Meet the Maute brothers: 2 radicalized OFWs

John Unson - The Philippine Star
Meet the Maute brothers: 2 radicalized OFWs

Omar Maute and Abdullah Maute

LANAO DEL SUR, Philippines  – Amid the trauma and terror that have gripped Marawi City here since Tuesday, leading to President Duterte’s imposition of martial law in the whole of Mindanao later that day, a band of terrorists that has reportedly pledged allegiance to international terrorist group Islamic State (ISIS) has been blamed for the attacks: the Maute group.

More than two years ago, just as the ISIS in the Middle East started making international headlines, the Maute group first emerged in this province’s Butig town.

Siblings Omar and Abdulla Maute founded the group, originally named Dawlah Islamiya, but eventually became known as the Maute terror group feared today for its impunity.


Omar and Abdullah are descendants of a big Maranaw warrior clan in Butig, a hinterland town in the first district of this province.

The Moro Islamic Liberation Front (MILF) has a government-recognized enclave in Butig, Camp Busrah Siomorong.

Somewhere in the same municipality, the late MILF founder Salamat Hashim was laid to rest after he died of a cardiovascular disease in 2003.

Omar and Abdullah were former contract workers in the Middle East. They both studied Islamic theology in between working in secular schools in Syria and in the United Arab Emirates.

Taliban-style justice system

The Maute brothers espouse hatred for non-Muslims and are known for their propensity to enforce a Taliban-style justice system, which Maranaws find ruthless and absolutely primitive.

Local officials and moderate clerics disagree with the kind of Islam being preached by the Maute group, premised on what is widely perceived as a “distorted concept” of a puritanical Islamic community governed by a Sharia justice system and absolutely detached from non-Muslims.

Moderate clerics argue there is not a single verse in the Qur’an encouraging persecution of non-Muslims.

Islam has very extensive teachings on universal love, fraternalism and tolerance based on the principle “la iqra fidin,” meaning there is no compulsion in religion.

Preachers opposed to the ways of the Maute group use as pitch to counter its radical views how their prophet Mohammad extended friendship to the Catholic, Jewish and pagan communities in the ancient Mediterranean communities that were to become the different countries now in the Middle East and North Africa.

Among the first official acts of Mohammad, after he established the first-ever Muslim community in what is now Saudi Arabia, was to send a letter, through a scribe, to Catholics in a monastery in Mt. Sinai in Egypt, assuring them of respect of their religion and protection in case of persecution by any feudal group.

Fanatically misguided militants

For many residents of the Autonomous Region in Muslim Mindanao (ARMM), which covers all 39 towns in Lanao del Sur and its capital, Marawi City, Maute group is a fanatically misguided group of Islamic militants inspired by ISIS and with extremely dangerous tendencies.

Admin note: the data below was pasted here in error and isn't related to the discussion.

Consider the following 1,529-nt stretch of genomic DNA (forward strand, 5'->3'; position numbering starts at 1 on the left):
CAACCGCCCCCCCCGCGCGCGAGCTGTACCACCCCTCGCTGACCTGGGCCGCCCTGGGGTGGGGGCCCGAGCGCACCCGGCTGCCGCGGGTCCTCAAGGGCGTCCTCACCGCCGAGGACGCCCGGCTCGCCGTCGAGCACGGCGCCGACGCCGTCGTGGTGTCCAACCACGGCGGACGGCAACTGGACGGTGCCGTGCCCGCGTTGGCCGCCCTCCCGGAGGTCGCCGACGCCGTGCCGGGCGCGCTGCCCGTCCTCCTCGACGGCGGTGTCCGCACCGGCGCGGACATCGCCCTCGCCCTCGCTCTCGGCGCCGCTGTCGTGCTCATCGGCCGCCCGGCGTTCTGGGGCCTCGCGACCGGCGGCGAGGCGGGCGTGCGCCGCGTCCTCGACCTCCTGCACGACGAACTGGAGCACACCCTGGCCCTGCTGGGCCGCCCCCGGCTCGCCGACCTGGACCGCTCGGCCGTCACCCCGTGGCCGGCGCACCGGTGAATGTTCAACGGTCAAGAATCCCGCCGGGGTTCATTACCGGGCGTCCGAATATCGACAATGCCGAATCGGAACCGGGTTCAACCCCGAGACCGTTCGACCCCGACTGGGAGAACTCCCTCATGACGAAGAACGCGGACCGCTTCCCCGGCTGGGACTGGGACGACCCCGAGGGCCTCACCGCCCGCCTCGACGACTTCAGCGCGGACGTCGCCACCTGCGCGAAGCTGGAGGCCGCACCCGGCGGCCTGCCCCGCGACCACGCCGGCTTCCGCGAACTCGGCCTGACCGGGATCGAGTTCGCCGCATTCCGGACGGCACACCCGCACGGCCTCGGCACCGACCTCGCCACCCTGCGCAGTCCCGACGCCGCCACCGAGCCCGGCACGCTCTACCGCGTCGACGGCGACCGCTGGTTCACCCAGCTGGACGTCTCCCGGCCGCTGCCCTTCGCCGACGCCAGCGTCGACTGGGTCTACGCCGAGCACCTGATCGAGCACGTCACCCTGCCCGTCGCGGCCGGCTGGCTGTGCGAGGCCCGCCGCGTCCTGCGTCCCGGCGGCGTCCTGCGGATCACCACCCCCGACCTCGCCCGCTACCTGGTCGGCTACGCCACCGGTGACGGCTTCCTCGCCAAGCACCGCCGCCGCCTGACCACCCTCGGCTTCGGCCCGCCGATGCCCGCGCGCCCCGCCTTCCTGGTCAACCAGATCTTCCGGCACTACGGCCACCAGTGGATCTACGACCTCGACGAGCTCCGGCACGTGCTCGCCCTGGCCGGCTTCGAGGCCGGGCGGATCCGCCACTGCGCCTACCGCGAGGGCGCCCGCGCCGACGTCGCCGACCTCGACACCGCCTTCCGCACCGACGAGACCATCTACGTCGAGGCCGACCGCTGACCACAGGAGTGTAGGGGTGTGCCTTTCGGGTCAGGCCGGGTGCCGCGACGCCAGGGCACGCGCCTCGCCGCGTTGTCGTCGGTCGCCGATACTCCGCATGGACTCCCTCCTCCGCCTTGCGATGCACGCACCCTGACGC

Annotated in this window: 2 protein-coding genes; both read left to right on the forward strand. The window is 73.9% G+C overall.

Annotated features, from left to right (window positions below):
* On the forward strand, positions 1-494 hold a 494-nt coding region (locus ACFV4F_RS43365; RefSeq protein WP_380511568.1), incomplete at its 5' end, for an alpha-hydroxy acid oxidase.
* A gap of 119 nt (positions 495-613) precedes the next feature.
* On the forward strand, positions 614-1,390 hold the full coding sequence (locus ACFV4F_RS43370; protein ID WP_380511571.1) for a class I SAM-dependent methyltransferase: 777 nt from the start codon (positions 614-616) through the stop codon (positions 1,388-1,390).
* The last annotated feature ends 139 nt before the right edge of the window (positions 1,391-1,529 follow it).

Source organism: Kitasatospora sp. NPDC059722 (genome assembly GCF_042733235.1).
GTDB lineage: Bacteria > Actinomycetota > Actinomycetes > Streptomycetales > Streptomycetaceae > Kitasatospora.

In what seemed like a baptism of fire, the group’s initial adventurism carried out in Butig ruined the town and dislocated thousands of residents. Many of them are still reluctant to return to their villages that were plundered in one attack after another from 2015 until early this year.

Some local officials in Maguindanao have stories purporting that no fewer than 10 young recruits of the Maute brothers were trained in the fabrication of improvised explosive devices by the slain Malaysian terrorist Marwan and his Maguindanaon cohort, Abdulbasit Usman, in Barangay Pidsandawan in Mamasapano town in late 2014.

Marwan (real name: Zulkifli bin Hir) was killed by a team of the police’s elite Special Action Force in a dawn raid in Barangay Pidsandawan in Mamasapano, Maguindanao on Jan. 25, 2015.

Usman, an ethnic Maguindanaon, was shot dead about three months later by guerrillas of the MILF in keeping with their ceasefire accord with the government.

Brutal beheadings

The Maute group became even more notorious when, in April 2016, its members beheaded captives Salvador Janobas and his younger brother Jaymart on mere suspicion of being spies of the military.

The Visayan victims, who were lowly laborers in a mini sawmill owned by an illegal logger in Butig, were kidnapped by Maute gunmen a month before they were executed, after their family failed to raise a P5-million ransom in exchange for their release.

Video footage of their brutal execution was immediately circulated through Facebook timelines of local self-proclaimed jihadists using aliases.

Links with Umbra Kato

The Mautes’ relatives said that even before Omar and Abdullah organized the Dawlah Islamiya, they already had links with the founder of the Bangsamoro Islamic Freedom Fighters (BIFF) in Maguindanao, the late Ameril Umbra Kato.

Kato was also a radical cleric trained in a religious school in Saudi Arabia. He studied abroad as a government scholar during the time of the late former president Ferdinand Marcos.

Kato started as a commander in the MILF, but got booted in 2010 for insubordination and differences with members of their central committee.

The Maute brothers reportedly sent representatives to visit Kato in his hideout in a hinterland surrounded by Maguindanao’s South Upi, Guindulungan and Datu Saudi towns after he suffered a hypertensive stroke that left half of his body paralyzed and eventually caused his death.

Early this year, the Maute group and the Abu Sayyaf fused ranks, according to local officials here and sources in the Army’s intelligence community.

The BIFF, the Abu Sayyaf and the Maute group have a common denominator: that of using the black ISIS flag as their revolutionary banner.

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